New clues on tissue scarring in scleroderma

A discovery by Northwestern Medicine scientists could lead to potential new treatments for breaking the cycle of tissue scarring in people with scleroderma.

Fibrosis, or scarring, is a hallmark of the disease, and progressive tightening of the skin and lungs can lead to serious organ damage and, in some cases, death.

The concept for new therapeutic options centers on findings made by Swati Bhattacharyya, PhD, research assistant professor in Medicine-Rheumatology, who identified the role that a specific protein plays in promoting fibrosis.

"Our results show how a damage-associated protein called fibronectin (FnEDA) might trigger immune responses that convert normal tissue repair into chronic fibrosis in people with ," Bhattacharyya said. "We also found that FnEDA, which is undetectable in healthy adults, was markedly increased in the skin biopsies of patients with scleroderma."

The study was published April 16 in Science Translational Medicine.

Scleroderma remains a disease with high mortality and no effective treatment. The factors responsible for fibrosis in scleroderma are largely unknown. Working with John Varga, MD, John and Nancy Hughes Distinguished Professor of Rheumatology and director of the Northwestern Scleroderma Program, Bhattacharyya and colleagues previously showed that innate immunity is persistently activated in scleroderma patients.

To investigate the connection between immunity and fibrosis in scleroderma, the scientists looked at skin biopsies of scleroderma patients to identify factors responsible for persistent scarring. They discovered that FnEDA was highly elevated.

To test the theory that FnEDA was needed for the scarring to occur, Bhattacharyya used a genetically engineered mouse lacking the protein and discovered these mice did not develop skin fibrosis.

On a cellular level, FnEDA triggered an immune response in cells, leading to fibrosis. Moreover a small molecule which specifically blocks the cellular immune response triggered by FnEDA was able to prevent in mice.

While the current study focused on scleroderma, the mechanisms uncovered might also underlie more common forms of fibrosis, such as and liver cirrhosis.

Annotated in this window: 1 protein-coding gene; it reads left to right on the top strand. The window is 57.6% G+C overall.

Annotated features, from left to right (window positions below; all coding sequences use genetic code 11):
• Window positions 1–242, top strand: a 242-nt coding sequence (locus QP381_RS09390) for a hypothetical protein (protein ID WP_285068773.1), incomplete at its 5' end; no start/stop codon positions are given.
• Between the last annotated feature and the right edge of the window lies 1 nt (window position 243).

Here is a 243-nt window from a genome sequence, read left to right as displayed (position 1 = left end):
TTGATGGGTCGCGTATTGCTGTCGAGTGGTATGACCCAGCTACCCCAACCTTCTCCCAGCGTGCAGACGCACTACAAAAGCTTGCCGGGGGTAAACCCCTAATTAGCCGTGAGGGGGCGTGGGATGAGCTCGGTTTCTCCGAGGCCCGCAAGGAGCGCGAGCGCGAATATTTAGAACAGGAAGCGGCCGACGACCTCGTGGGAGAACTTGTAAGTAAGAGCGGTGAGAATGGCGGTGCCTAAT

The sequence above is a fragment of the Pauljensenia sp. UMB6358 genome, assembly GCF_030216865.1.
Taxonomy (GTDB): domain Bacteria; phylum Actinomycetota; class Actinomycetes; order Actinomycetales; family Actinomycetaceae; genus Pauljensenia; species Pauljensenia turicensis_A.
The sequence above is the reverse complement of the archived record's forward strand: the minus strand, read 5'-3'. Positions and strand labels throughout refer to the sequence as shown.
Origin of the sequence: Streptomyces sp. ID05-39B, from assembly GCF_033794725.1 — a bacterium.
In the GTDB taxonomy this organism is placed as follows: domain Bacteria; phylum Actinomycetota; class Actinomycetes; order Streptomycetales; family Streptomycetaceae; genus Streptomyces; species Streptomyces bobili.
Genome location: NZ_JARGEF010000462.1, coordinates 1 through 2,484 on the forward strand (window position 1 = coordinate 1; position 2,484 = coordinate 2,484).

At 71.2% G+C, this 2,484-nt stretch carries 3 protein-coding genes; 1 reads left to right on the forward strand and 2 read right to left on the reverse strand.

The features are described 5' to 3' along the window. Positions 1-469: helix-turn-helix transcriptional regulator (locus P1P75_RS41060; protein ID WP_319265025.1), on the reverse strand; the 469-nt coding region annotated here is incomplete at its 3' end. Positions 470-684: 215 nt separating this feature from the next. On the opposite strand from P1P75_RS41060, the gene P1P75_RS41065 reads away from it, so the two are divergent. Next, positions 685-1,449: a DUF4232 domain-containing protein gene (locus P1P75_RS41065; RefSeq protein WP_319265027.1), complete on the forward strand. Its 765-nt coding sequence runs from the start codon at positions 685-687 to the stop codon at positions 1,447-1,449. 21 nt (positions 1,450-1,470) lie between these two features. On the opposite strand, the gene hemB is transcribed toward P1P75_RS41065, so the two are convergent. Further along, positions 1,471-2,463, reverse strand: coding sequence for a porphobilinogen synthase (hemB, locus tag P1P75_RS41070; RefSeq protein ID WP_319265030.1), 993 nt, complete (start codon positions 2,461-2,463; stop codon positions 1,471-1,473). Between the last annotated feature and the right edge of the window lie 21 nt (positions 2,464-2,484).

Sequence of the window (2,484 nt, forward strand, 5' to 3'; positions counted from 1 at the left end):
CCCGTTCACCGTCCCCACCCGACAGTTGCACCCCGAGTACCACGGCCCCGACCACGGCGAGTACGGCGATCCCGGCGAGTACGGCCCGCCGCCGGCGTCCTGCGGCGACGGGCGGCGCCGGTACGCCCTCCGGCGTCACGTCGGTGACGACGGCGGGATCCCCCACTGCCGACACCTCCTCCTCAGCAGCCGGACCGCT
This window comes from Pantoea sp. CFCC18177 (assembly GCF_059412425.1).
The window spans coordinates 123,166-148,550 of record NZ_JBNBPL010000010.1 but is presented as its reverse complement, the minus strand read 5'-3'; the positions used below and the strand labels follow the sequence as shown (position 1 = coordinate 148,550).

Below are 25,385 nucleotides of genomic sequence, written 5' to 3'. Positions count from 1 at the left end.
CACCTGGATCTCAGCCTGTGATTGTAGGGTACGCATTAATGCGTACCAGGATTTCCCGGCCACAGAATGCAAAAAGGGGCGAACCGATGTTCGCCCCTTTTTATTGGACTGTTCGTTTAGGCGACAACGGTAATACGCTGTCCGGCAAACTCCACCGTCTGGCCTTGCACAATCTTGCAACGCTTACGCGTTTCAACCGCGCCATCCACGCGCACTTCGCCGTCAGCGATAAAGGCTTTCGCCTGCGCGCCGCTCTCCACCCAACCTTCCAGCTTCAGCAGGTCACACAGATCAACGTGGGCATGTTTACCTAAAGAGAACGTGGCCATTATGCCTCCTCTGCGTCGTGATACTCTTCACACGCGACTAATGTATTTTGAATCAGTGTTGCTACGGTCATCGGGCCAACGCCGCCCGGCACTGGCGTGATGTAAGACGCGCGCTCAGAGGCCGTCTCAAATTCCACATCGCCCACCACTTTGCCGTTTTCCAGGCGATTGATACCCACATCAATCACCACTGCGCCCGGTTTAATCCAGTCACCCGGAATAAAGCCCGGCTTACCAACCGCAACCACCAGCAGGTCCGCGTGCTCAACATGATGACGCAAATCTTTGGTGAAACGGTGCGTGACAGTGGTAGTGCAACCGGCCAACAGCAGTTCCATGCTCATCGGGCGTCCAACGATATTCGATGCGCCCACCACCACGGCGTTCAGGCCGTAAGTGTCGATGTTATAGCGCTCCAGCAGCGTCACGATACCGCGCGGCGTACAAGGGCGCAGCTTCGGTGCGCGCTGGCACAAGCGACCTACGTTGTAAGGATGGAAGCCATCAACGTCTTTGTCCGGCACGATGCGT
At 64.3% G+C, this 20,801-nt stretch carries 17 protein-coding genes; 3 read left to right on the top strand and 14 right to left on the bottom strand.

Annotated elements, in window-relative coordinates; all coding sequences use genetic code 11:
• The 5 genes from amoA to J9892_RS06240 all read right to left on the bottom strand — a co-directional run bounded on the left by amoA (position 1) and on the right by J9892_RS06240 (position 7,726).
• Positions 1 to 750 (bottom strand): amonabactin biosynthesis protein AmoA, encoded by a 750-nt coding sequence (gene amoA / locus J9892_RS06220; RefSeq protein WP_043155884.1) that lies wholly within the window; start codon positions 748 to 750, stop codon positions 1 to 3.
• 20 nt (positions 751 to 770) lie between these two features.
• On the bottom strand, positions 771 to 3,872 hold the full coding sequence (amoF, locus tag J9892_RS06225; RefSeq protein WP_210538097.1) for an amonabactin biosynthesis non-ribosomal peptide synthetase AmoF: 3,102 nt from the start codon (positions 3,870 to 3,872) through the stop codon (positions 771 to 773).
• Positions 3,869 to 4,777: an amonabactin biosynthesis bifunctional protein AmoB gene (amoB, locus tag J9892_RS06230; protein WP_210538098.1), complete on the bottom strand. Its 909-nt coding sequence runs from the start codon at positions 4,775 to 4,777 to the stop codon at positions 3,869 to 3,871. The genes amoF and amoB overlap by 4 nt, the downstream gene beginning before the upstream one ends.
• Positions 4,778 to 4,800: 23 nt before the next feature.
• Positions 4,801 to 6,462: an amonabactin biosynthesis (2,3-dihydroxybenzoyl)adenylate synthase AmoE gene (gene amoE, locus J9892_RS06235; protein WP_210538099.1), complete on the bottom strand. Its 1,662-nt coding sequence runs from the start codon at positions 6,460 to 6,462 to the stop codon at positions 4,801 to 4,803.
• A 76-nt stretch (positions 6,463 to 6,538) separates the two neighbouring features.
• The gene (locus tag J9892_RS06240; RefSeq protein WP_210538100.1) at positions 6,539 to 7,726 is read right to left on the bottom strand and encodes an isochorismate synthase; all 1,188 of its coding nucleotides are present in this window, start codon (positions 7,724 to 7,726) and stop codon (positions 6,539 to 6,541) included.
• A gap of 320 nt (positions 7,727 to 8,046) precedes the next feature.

"This pioneering study using state of the art experimental approaches is the first to identify an innate immune pathway for scleroderma ," Dr. Varga said. "We expect that the results will shift our thinking about the disease, and hopefully open new avenues for its treatment."

"We have raised the possibility for developing novel therapeutic approaches," Bhattacharyya said. "We are also developing novel small molecules to selectively block the receptor for FnEDA as a potential anti-fibrotic therapy in humans."

More information: "FibronectinEDA Promotes Chronic Cutaneous Fibrosis Through Toll-like Receptor Signaling," by S. Bhattacharyya et al . Science Translational Medicine, 2014

add to favorites email to friend print save as pdf

Related Stories

Researchers implicate well-known protein in fibrosis

Nov 20, 2012

An international multi-disciplinary research team led by Northwestern Medicine scientists has uncovered a new role for the protein toll-like receptor 4 (TLR4) in the development of tissue fibrosis, or scarring.

Flipping the switch on scleroderma

Apr 04, 2014

Scleroderma is a rare and often fatal disease, causing the thickening of tissue, that currently lacks a cure and any effective treatments. A group of researchers, including a Michigan State University professor, ...

Cancer drug may also work for scleroderma

Sep 22, 2011

A drug used to treat cancer may also be effective in diseases that cause scarring of the internal organs or skin, such as pulmonary fibrosis or scleroderma.

New Target Identified for Scleroderma Therapy

Jun 14, 2010

(PhysOrg.com) -- Investigators at Northwestern University Feinberg School of Medicine have identified the molecule Egr-1 (early growth response factor 1) as a new therapy target for scleroderma, an autoimmune disease for ...

Recommended for you

New treatment fights common infant virus

6 hours ago

Researchers at Le Bonheur Children's Hospital and the University of Tennessee Health Science Center announced results of a clinical trial of a new drug shown to safely reduce the viral load and clinical illness of healthy ...

User comments